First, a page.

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  • DAPI br Several mechanisms linking ADM

    2020-08-28


    Several mechanisms linking ADM to carcinogenesis have been de-scribed [18,35], but the significance of ADM within the invasive front of the tumor has remained unclear. It has been reported that factors secreted by cancer cells, such as TGFα and TGFβ, are involved in ADM formation [17,36]. Our immunohistochemical analysis revealed that ADM lesions within the invasive front of the tumor were positive for TGFα expression. In addition, when PACs were stimulated with TGFα in an in vitro 3D explant culture model, they formed ADM-like structures. ADM can also be induced following pancreatic inflammation [37] and in response to macrophage-secreted cytokines [16]. Our present find-ings suggest that ADM can be classified according to three distinct phenotypical profiles that are dependent upon the properties of the local pancreatic microenvironment.
    The Klf4 gene, which is known to be essential for the induction of ADM [35,38], was up-regulated in all three subtypes of ADM. In CA-ADM, growth factor, cytokine, and secretory factor-related genes, such as Bmp, Fgf, Il, Tnf and Mmp, were up-regulated. Bone morphogenetic protein belongs to the TGFβ superfamily and has been implicated in the invasion and metastasis of cancer DAPI during epithelial–mesenchymal transition [39]. Fibroblast growth factor and Interleukin are
    Table 2 Effects of Kras mutation on ADM-associated changes in acini in the orthotopic pancreatic cancer models employed in this study.
    Group Pancreatic tumor Tumor volume (mm3) Liver metastasis Peritoneal dissemination Body weight (g)
    (caption on next page)
    Fig. 6. ADM is associated with distinct phenotypical profiles that are determined by the specific tissue microenvironment. (A) Representative images of LCM. CA-ADM was derived from the invasive front of pancreatic cancer. CP-ADM was derived from chronic pancreatitis surrounded by inflammatory cells. SP-ADM was derived from regions of normal pancreas. Tissues from ADM lesions were captured from two cases of each ADM subtype. (B) Heatmap summarizing the results of the ADM gene expression analysis. Data represent log2 fold changes in mean gene expression for each ADM subtype vs. normal acini. (C) Venn diagrams for differentially expressed genes (up or down-regulated) associated with each subtype of ADM. (D) Representative annotation chart of changes in gene expression (up or down-regulated) for the three subtypes of ADM. (E) Proposed model for ADM induction associated with different microenvironments.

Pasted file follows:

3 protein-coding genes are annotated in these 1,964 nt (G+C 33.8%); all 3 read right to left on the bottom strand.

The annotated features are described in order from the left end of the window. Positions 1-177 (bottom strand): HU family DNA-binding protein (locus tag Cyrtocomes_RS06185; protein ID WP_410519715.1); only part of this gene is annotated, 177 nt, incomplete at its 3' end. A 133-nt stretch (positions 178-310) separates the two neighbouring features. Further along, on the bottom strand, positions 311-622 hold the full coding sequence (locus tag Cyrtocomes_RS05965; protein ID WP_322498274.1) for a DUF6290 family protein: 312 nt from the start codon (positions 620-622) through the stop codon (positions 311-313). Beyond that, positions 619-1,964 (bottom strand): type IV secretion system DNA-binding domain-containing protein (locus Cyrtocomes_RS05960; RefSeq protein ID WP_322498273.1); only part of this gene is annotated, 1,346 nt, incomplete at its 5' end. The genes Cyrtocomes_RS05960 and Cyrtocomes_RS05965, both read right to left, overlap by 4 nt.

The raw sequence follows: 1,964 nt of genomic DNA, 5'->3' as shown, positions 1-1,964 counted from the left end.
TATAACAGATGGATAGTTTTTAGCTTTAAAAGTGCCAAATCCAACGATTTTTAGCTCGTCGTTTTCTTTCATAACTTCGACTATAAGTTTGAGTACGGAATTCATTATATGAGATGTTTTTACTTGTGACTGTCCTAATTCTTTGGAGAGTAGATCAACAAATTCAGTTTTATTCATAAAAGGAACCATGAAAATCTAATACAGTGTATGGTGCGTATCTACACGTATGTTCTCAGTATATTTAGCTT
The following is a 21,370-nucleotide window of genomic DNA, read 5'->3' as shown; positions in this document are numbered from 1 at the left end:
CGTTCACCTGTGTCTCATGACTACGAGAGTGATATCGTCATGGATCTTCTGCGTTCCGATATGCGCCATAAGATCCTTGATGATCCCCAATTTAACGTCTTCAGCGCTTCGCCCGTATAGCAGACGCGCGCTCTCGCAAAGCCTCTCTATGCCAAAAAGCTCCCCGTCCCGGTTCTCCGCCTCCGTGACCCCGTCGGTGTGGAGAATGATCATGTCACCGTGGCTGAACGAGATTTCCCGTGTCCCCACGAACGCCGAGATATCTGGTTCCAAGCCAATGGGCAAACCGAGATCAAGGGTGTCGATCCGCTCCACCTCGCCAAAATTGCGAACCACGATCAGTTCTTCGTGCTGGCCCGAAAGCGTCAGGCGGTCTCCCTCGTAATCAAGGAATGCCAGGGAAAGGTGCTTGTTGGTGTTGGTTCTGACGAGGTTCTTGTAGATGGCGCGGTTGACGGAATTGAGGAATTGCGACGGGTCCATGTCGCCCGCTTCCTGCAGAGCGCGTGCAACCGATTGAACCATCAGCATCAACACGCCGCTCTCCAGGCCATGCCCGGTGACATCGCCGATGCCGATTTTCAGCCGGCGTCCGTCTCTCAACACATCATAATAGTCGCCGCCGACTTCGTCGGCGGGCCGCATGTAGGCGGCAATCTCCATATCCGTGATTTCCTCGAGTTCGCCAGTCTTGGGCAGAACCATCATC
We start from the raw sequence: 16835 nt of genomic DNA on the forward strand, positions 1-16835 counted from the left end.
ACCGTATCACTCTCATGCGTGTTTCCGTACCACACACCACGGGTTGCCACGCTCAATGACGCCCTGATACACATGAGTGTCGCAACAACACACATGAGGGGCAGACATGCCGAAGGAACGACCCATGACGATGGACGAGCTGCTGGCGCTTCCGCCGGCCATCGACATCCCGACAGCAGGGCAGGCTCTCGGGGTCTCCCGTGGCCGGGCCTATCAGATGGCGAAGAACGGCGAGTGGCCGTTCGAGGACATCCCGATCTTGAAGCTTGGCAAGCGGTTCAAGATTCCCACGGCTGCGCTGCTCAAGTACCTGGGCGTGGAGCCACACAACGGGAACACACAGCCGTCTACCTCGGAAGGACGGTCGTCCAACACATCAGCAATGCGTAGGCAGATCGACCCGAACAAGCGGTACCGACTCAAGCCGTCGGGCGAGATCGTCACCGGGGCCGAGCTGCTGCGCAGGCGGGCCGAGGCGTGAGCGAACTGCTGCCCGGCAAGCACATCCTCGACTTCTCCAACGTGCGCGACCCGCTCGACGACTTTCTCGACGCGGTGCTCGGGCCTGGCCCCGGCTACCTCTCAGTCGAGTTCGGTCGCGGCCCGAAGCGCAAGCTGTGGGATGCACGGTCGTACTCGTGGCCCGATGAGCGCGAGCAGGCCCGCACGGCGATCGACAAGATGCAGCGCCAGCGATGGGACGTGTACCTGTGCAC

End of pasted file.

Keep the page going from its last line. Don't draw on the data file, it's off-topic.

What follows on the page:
extracellular signaling factors that regulate fibroblasts and in-flammatory cells [40,41]. Tumor necrosis factor (TNF) activates NF-ĸB in acinar cells to induce the expression of numerous genes related to extracellular matrix degradation, ADM, and cancer cell invasion, such as matrix metalloproteinases (MMPs) [16, 34]. These data suggest that CA-ADM exerts effects on the surrounding microenvironment, im-pacting on various cell types including cancer cells, CAFs and in-flammatory cells. In CP-ADM, inflammatory response-related genes, such as Mecom, Il15 and Nfe2l2, were up-regulated, indicating that this subtype of ADM is induced by inflammation associated with pancrea-titis. Interestingly, Nfe2l2, which is an anti-inflammatory gene that is associated with resentence responses to various forms of environmental stress [42,43], was up-regulated in addition to the inflammatory re-sponse genes. This suggests that CP-ADM is a defense mechanism in-duced to protect acinar cells from damage resulting from adverse conditions such as pancreatitis. However, CAF and inflammatory cell infiltration were not apparent features of SP-ADM, which is associated with a relatively normal microenvironment, suggesting that SP-ADM has less of an impact on the surrounding tissue. Further studies are now needed to understand the biological significance of, and molecular mechanisms associated with, the changes in gene expression observed for each specific subtype of ADM.
    In conclusion, we have found that ADM lesions are associated with the invasive front of pancreatic cancer. The mechanism of ADM in-duction is dependent upon the characteristics of the local micro-environment. Such environmental factors can include interactions with cancer cells and infiltration by CAFs and/or inflammatory cells. CA-ADM, which exists within a tumor microenvironment, promotes des-moplastic changes and the invasion of cancer cells into the local pan-creatic parenchyma. Our present data suggest that inhibition of ADM formation within the invasive front of the tumor may be a new ther-apeutic strategy to regulate the local invasion of pancreatic cancer.